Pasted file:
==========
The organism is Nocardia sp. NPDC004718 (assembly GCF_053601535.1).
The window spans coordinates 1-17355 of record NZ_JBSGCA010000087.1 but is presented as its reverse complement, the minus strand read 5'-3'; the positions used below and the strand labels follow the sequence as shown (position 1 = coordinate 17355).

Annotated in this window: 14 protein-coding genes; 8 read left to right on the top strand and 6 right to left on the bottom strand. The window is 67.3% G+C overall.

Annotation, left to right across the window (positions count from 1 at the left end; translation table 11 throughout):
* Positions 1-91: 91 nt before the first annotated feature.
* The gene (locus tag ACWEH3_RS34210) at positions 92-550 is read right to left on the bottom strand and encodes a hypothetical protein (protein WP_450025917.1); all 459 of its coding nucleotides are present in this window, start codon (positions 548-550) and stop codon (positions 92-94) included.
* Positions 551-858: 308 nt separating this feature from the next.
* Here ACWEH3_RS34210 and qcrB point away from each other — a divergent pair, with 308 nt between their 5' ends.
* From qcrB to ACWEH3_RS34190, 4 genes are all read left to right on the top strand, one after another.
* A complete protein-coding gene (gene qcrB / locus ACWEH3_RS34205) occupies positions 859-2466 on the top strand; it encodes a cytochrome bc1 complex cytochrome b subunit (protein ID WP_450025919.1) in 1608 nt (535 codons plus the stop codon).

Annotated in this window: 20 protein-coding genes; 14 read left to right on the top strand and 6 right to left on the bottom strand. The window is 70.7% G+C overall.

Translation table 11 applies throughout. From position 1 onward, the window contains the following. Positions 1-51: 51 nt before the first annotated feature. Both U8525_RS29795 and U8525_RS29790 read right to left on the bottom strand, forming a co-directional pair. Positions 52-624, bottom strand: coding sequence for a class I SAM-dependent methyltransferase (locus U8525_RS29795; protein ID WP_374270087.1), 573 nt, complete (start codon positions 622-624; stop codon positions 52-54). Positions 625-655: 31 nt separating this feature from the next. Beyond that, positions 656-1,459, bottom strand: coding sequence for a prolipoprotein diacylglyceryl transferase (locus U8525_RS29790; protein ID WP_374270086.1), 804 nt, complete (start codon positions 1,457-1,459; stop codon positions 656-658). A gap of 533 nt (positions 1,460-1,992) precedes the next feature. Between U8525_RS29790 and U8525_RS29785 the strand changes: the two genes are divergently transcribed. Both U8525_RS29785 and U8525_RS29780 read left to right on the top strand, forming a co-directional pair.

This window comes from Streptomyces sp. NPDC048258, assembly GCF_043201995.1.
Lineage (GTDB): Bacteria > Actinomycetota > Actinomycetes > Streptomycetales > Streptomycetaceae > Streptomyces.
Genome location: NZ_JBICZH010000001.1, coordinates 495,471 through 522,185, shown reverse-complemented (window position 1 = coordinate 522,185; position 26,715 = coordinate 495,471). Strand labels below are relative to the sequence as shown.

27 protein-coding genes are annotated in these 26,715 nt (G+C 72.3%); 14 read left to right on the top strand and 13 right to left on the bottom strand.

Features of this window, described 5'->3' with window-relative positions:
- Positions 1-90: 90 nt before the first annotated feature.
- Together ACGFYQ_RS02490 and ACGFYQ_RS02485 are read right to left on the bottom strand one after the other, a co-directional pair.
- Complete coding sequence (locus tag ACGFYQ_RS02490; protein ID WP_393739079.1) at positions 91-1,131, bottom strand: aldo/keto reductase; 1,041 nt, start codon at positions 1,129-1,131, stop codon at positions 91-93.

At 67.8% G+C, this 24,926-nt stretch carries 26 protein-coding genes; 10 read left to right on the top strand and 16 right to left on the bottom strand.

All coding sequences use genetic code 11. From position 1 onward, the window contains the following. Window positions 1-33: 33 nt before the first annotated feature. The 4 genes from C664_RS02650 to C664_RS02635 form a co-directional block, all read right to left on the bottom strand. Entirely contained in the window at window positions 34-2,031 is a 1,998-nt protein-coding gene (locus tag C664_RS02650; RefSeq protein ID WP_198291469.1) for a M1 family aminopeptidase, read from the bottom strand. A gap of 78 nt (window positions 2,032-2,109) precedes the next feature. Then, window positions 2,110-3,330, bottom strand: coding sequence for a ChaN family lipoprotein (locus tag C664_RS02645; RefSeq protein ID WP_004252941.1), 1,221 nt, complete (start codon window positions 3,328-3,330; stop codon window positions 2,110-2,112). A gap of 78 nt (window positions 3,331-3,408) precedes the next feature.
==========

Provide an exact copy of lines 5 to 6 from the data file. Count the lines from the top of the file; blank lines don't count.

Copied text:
* Positions 1-91: 91 nt before the first annotated feature.
* The gene (locus tag ACWEH3_RS34210) at positions 92-550 is read right to left on the bottom strand and encodes a hypothetical protein (protein WP_450025917.1); all 459 of its coding nucleotides are present in this window, start codon (positions 548-550) and stop codon (positions 92-94) included.